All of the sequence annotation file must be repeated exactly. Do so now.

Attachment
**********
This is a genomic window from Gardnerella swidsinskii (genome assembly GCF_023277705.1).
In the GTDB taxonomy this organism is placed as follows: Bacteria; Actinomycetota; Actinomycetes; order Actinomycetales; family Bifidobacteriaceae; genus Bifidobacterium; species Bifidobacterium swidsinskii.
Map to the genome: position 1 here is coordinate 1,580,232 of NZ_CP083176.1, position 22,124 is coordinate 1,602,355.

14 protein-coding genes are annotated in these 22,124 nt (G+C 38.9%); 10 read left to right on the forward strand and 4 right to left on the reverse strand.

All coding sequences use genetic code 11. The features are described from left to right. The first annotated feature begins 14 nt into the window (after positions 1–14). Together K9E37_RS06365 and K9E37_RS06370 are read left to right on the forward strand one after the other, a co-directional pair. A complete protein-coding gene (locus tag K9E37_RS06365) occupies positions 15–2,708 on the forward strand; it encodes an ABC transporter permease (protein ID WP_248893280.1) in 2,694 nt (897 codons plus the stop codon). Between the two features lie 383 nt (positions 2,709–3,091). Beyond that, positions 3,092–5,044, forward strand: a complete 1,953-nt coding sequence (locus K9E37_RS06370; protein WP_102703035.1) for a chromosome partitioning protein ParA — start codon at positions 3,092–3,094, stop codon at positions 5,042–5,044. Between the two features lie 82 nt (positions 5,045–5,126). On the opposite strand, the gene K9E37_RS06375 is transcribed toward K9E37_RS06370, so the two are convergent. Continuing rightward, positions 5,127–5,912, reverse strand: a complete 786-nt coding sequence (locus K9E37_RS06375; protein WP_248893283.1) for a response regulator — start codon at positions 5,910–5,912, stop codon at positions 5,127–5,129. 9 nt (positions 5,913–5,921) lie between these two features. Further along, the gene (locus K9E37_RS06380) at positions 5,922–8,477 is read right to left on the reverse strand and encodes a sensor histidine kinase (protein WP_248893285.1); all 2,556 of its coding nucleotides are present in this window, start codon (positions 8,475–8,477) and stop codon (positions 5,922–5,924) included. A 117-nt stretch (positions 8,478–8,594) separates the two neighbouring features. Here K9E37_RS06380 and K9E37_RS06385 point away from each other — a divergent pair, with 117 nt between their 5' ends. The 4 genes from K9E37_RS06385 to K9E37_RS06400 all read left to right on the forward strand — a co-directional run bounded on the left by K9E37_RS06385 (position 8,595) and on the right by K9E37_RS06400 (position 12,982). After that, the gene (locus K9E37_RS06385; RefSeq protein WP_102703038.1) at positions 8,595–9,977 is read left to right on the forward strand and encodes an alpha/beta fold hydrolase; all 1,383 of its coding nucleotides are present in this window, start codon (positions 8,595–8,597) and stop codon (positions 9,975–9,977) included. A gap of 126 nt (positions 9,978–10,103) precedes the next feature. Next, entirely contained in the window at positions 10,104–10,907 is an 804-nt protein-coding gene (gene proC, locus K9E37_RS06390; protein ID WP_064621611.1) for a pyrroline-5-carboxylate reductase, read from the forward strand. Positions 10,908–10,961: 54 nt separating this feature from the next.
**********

This is a genomic window from Gardnerella swidsinskii (genome assembly GCF_023277705.1).
In the GTDB taxonomy this organism is placed as follows: Bacteria; Actinomycetota; Actinomycetes; order Actinomycetales; family Bifidobacteriaceae; genus Bifidobacterium; species Bifidobacterium swidsinskii.
Map to the genome: position 1 here is coordinate 1,580,232 of NZ_CP083176.1, position 22,124 is coordinate 1,602,355.

14 protein-coding genes are annotated in these 22,124 nt (G+C 38.9%); 10 read left to right on the forward strand and 4 right to left on the reverse strand.

All coding sequences use genetic code 11. The features are described from left to right. The first annotated feature begins 14 nt into the window (after positions 1–14). Together K9E37_RS06365 and K9E37_RS06370 are read left to right on the forward strand one after the other, a co-directional pair. A complete protein-coding gene (locus tag K9E37_RS06365) occupies positions 15–2,708 on the forward strand; it encodes an ABC transporter permease (protein ID WP_248893280.1) in 2,694 nt (897 codons plus the stop codon). Between the two features lie 383 nt (positions 2,709–3,091). Beyond that, positions 3,092–5,044, forward strand: a complete 1,953-nt coding sequence (locus K9E37_RS06370; protein WP_102703035.1) for a chromosome partitioning protein ParA — start codon at positions 3,092–3,094, stop codon at positions 5,042–5,044. Between the two features lie 82 nt (positions 5,045–5,126). On the opposite strand, the gene K9E37_RS06375 is transcribed toward K9E37_RS06370, so the two are convergent. Continuing rightward, positions 5,127–5,912, reverse strand: a complete 786-nt coding sequence (locus K9E37_RS06375; protein WP_248893283.1) for a response regulator — start codon at positions 5,910–5,912, stop codon at positions 5,127–5,129. 9 nt (positions 5,913–5,921) lie between these two features. Further along, the gene (locus K9E37_RS06380) at positions 5,922–8,477 is read right to left on the reverse strand and encodes a sensor histidine kinase (protein WP_248893285.1); all 2,556 of its coding nucleotides are present in this window, start codon (positions 8,475–8,477) and stop codon (positions 5,922–5,924) included. A 117-nt stretch (positions 8,478–8,594) separates the two neighbouring features. Here K9E37_RS06380 and K9E37_RS06385 point away from each other — a divergent pair, with 117 nt between their 5' ends. The 4 genes from K9E37_RS06385 to K9E37_RS06400 all read left to right on the forward strand — a co-directional run bounded on the left by K9E37_RS06385 (position 8,595) and on the right by K9E37_RS06400 (position 12,982). After that, the gene (locus K9E37_RS06385; RefSeq protein WP_102703038.1) at positions 8,595–9,977 is read left to right on the forward strand and encodes an alpha/beta fold hydrolase; all 1,383 of its coding nucleotides are present in this window, start codon (positions 8,595–8,597) and stop codon (positions 9,975–9,977) included. A gap of 126 nt (positions 9,978–10,103) precedes the next feature. Next, entirely contained in the window at positions 10,104–10,907 is an 804-nt protein-coding gene (gene proC, locus K9E37_RS06390; protein ID WP_064621611.1) for a pyrroline-5-carboxylate reductase, read from the forward strand. Positions 10,908–10,961: 54 nt separating this feature from the next.